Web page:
MADISON, Wis. (AP) – Tim Michels, a wealthy businessman backed by former President Donald Trump, won the Republican primary for governor of Wisconsin on Tuesday and will face Democratic Gov. Tony Evers in a contest that could reshape the election on the battleground of fame.
Michels defeated former Lt. Governor Rebecca Kleefisch, who was backed by former Vice President Mike Pence and had the backing of establishment Republicans, including the ex-governor. Scott Walker.
In his concession speech, Kleefisch said, “The fight now is really against Tony Evers and the liberals who want to take our way of life away from us.”
Both Michels and Kleefisch falsely claimed the 2020 presidential election was rigged, a lie Trump pushed in an effort to undo his loss to Joe Biden. Michels said decertifying the results of the 2020 contest was not a priority, but said “everything will be on the table.” He supports other changes to voting and elections, including dismantling the bipartisan commission that runs Wisconsin’s elections.
The governor’s race was the latest proxy war between Trump and Pence, one-off partners who have backed opposing candidates in other swing states as they try to nudge the GOP in different directions.
The primary comes a day after FBI agents searched Trump’s Mar-a-Lago estate as part of an investigation into whether he took classified White House files to his Florida residence , two people familiar with the matter told The Associated Press.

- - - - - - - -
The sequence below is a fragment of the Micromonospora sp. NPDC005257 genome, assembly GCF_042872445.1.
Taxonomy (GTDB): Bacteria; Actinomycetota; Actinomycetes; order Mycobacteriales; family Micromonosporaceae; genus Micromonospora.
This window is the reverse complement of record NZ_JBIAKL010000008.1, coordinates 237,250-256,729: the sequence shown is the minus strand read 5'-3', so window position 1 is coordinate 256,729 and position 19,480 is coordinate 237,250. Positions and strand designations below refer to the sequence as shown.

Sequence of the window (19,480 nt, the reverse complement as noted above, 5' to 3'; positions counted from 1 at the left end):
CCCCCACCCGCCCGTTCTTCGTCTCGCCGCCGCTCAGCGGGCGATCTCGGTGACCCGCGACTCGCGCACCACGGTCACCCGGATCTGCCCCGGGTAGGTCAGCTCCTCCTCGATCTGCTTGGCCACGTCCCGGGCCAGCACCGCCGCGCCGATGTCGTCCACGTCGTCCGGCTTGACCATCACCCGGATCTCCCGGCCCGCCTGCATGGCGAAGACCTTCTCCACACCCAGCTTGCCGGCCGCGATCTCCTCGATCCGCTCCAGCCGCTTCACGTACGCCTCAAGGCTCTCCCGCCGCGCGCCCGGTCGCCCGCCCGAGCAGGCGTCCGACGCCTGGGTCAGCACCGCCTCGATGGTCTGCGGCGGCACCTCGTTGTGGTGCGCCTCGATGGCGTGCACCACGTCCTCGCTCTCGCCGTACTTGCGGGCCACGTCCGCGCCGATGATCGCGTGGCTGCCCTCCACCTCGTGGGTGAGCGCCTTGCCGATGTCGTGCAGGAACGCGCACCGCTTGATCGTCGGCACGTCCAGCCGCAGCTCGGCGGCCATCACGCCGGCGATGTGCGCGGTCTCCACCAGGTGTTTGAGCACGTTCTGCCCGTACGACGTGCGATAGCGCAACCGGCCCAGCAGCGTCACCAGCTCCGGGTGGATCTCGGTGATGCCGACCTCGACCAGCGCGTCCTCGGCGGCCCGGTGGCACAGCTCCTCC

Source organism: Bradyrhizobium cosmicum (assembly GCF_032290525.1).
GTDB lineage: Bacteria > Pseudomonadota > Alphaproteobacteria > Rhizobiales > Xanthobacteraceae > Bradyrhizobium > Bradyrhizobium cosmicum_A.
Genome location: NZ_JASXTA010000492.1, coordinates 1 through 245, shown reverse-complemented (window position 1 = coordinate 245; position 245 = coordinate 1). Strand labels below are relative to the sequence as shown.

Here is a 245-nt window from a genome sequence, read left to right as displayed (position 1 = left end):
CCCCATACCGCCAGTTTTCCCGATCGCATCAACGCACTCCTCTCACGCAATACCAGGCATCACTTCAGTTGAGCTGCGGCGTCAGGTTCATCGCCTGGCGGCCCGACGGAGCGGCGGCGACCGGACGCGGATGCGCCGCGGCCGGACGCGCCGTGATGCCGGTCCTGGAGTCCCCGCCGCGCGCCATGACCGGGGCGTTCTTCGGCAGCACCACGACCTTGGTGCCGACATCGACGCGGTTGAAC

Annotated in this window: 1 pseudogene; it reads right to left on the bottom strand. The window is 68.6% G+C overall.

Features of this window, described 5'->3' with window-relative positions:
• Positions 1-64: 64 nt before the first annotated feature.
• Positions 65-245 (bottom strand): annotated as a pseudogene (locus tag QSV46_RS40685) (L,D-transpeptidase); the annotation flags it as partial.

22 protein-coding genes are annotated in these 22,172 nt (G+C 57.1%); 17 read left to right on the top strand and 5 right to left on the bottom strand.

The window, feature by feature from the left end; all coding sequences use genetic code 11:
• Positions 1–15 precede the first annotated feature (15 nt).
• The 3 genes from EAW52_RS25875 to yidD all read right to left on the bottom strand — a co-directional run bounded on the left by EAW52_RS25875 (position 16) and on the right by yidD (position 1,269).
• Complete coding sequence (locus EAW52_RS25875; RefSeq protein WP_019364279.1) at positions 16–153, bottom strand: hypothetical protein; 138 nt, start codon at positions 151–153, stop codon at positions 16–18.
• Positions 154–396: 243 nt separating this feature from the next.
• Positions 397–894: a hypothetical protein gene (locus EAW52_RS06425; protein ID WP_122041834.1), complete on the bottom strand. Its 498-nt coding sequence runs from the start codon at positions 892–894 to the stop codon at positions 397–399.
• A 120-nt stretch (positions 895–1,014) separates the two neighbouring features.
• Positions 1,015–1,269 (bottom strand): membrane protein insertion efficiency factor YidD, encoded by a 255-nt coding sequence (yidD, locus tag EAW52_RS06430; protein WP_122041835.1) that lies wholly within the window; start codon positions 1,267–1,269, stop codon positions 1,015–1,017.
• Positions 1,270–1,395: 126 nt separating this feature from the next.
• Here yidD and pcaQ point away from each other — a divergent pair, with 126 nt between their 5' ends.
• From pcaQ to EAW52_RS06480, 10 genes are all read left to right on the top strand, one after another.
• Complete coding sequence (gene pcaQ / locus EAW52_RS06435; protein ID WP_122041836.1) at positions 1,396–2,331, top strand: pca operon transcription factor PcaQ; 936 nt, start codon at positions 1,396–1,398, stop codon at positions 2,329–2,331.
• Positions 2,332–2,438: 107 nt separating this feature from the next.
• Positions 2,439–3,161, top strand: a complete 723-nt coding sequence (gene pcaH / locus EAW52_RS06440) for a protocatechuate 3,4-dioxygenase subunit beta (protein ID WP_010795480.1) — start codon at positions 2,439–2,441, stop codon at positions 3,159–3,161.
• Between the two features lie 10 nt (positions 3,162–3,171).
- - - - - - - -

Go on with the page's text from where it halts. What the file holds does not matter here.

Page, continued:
In the Democratic Senate primary, Lt. Governor Mandela Barnes won the nomination to face Republican Sen. Ron Johnson, one of Trump’s most vocal supporters, after Barnes’ main rivals pulled out of the race at the end of last month. The game is among the last to be staged before November’s general election, when control of the Senate currently split 50-50 is up for grabs, and Democrats view Wisconsin as one of their best opportunities to overturn a seat.
Wisconsin’s most powerful Republican, State Assembly Speaker Robin Vos, also faced a Trump-backed challenger. Trump endorsed Adam Steen after Vos rejected the former president’s push to decertify the 2020 results.
Tuesday’s results have far-reaching implications beyond Wisconsin, a state nearly evenly divided between Republicans and Democrats and where 2022 will be seen as a predictor for the 2024 presidential race. Whoever elected governor this fall will serve for the presidential election and will be able to sign or veto changes to election laws passed by the Republican-controlled Legislature. The next U.S. governor and senator can also influence decisions on issues ranging from abortion to education and taxes.
“We’re a 50-50 state and so every race in Wisconsin, by definition, is going to be decided by a few percentage points one way or another,” said former Gov. Jim Doyle, a Democrat. . “And those few percentage points in Wisconsin may well set the course of the nation for years to come.”